Cyber security certifications and challenges
How can you prove your software product is secure? Let's look at the value of various cyber security certifications.
Let’s say you are designing a software product and want to get some assurance or proof that it is secure against cyber security threats. There is a deluge of cyber security certifications available today – but which of them are relevant for software security?
There are many certificates available for individuals. Even when excluding vendor-specific certs, there are over 20 certifying organizations and well over 200 certificates for various areas of cyber security! There are fewer certifications for organizations; they mainly act as assurance that an organization can manage risk and handle security incidents according to a certain standard (e.g. NIST Cybersecurity Framework).
However, most of these certifications are for application, network and operations security: common examples are auditing, forensics, governance, incident response, security management and penetration testing. Let’s look at cyber security certifications and standards from the software security point of view, and how they can improve the security of development processes and software products.
Where is the value?
Of course, wherever standards or certifications are concerned, ISO/IEC is going to be extremely significant. In addition to several organizational standards (27001, 27002, etc.), it also has standards for evaluating the security of development processes.
ISO/IEC 21827 (Systems Security Engineering Capability Maturity Model, SSE-CMM) is a methodology describing the essential characteristics of an organization’s security engineering process by capturing practices that currently exist in the industry. As a maturity model, it is mainly useful as a self-assessment tool to gauge where the organization’s software development security process currently stands compared to the industry at large.
ISO/IEC 15408 (Common Criteria) defines a security evaluation methodology of a product. Without going into too much detail:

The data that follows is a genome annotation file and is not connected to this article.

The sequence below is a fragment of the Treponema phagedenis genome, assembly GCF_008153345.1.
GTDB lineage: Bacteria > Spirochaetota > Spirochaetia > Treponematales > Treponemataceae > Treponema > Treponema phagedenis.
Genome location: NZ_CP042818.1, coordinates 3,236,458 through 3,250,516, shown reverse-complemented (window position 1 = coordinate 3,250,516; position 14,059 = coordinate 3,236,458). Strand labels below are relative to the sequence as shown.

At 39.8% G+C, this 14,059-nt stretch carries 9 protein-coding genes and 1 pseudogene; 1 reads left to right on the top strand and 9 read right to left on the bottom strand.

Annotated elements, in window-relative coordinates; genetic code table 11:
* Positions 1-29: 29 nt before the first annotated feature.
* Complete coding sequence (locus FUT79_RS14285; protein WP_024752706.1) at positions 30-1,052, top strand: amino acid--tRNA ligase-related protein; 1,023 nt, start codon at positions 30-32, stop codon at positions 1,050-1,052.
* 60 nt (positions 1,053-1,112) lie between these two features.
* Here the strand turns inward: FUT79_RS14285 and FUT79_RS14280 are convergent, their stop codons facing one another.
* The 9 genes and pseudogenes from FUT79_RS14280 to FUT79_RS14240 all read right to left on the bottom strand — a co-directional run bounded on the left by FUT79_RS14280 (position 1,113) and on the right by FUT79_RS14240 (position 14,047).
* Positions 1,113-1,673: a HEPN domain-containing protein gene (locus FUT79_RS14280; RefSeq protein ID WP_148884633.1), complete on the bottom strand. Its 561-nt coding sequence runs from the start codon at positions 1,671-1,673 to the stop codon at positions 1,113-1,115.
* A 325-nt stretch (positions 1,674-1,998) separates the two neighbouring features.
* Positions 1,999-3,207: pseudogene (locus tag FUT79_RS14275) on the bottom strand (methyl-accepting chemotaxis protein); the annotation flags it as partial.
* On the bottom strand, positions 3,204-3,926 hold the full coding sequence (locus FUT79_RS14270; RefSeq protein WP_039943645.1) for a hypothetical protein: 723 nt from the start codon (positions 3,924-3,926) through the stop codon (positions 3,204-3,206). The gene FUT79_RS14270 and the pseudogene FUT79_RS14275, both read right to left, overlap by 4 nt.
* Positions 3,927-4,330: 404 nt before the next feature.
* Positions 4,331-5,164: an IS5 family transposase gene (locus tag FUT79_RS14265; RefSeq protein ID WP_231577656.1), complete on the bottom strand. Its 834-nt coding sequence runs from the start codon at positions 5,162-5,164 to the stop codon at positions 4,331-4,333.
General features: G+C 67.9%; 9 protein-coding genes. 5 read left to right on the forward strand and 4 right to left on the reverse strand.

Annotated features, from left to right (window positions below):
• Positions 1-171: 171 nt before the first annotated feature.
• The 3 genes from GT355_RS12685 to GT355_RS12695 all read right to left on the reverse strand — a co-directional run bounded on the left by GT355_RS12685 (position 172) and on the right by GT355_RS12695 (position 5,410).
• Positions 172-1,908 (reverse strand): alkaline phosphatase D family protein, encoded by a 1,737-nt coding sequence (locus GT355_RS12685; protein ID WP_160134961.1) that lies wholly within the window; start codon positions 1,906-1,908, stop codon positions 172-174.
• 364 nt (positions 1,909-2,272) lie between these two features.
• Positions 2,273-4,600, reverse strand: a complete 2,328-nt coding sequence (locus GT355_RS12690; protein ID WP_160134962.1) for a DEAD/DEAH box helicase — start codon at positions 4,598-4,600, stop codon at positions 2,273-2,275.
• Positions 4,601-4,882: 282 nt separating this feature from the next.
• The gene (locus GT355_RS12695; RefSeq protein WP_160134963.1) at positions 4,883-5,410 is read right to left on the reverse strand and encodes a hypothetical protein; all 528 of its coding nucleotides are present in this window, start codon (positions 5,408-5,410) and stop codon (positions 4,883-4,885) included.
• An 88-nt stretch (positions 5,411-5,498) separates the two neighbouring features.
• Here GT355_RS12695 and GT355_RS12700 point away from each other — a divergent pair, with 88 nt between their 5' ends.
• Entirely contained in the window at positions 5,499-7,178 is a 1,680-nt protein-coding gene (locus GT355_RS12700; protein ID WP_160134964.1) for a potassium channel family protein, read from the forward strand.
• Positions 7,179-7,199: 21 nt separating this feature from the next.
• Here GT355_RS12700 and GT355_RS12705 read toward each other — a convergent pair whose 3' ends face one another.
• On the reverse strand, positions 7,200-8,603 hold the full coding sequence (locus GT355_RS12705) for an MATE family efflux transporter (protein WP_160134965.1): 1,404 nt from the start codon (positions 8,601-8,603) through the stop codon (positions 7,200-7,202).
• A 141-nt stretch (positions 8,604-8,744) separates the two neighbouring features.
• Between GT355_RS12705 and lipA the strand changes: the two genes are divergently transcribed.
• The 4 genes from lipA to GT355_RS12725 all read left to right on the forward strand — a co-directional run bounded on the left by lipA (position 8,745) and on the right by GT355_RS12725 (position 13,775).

- The vendor defines security requirements for their product and claiming compliance with one or more generic profiles that describe a certain type of product (e.g. “operating system”)
- The vendor hires an evaluation laboratory to verify adherence to these claims at a certain level of rigor (Evaluation Assurance Level – 1 to 7).
- If the evaluation has a positive result (based on evaluating processes and documentation as well as the product itself), an appropriate authority can issue a certificate for it.
Industry-specific cyber security certifications tend to have wide recognition within that industry – in many cases, they are unavoidable, and cover safety, regulatory, and functional requirements as well as security. For instance, medical devices need to conform to – among others – ISO 13485 and EU regulation 2017/745 in order to affix the CE marking that is required for the device to be sold within the European Economic Area.
The Wild West
In many markets, however, such cyber security certifications don’t exist. Damage from security incidents can be externalized to the customers or the victims of cybercrime committed by abusing vulnerable software. In these situations, mandatory certification can force good practice even if the market doesn’t. Renowned security expert Bruce Schneier commented on the IoT regulations in California that went into power on Jan 1, 2020:
“[…] Right now, we have a market failure. Because the courts have traditionally not held software manufacturers liable for vulnerabilities, and because consumers don’t have the expertise to differentiate between a secure product and an insecure one, manufacturers have prioritized low prices, getting devices out on the market quickly and additional features over security.
But once a government steps in and imposes more stringent security regulations, companies have an incentive to meet those standards as quickly, cheaply, and effectively as possible. This means more security innovation, because now there’s a market for new ideas and new products. […]”
What cyber security certifications can and cannot do
As seen above, mandatory cyber security certification can have value in certain markets and industries. But what about everything else?
Voluntary security certification (such as Common Criteria) can provide a market advantage – note that in practice, Common Criteria is used mainly by security software and products where a higher level of security assurance is critical, as the process can be lengthy and expensive. In addition, there is no guarantee that the customers themselves are aware of what a certain assurance level means in practice – or that they are even aware of the existence of Common Criteria!
In the end, cyber security certifications for your product can give assurance that the product meets a certain security baseline – but they do not guarantee that it is free of vulnerabilities.